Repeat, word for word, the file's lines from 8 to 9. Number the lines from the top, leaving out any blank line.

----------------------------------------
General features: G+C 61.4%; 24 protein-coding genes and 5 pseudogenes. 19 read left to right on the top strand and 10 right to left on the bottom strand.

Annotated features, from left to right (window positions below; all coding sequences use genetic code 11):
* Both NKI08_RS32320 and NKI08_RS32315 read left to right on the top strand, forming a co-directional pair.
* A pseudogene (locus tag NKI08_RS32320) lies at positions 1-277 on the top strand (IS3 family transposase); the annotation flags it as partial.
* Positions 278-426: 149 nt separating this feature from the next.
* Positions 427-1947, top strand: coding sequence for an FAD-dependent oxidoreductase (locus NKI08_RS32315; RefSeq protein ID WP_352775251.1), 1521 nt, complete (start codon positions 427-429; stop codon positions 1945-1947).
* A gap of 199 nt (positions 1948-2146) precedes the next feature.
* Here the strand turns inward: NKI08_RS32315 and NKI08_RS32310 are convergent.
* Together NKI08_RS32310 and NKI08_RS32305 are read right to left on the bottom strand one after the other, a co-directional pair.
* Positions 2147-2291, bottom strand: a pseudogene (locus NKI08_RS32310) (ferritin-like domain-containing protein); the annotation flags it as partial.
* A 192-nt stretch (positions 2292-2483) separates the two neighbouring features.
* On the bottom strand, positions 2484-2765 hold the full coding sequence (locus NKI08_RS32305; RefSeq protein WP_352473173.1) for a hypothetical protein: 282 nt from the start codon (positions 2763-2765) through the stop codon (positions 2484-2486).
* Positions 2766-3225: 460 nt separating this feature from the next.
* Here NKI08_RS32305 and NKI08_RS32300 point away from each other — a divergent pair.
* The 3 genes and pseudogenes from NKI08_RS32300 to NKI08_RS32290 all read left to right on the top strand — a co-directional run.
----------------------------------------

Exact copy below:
* Here the strand turns inward: NKI08_RS32315 and NKI08_RS32310 are convergent.
* Together NKI08_RS32310 and NKI08_RS32305 are read right to left on the bottom strand one after the other, a co-directional pair.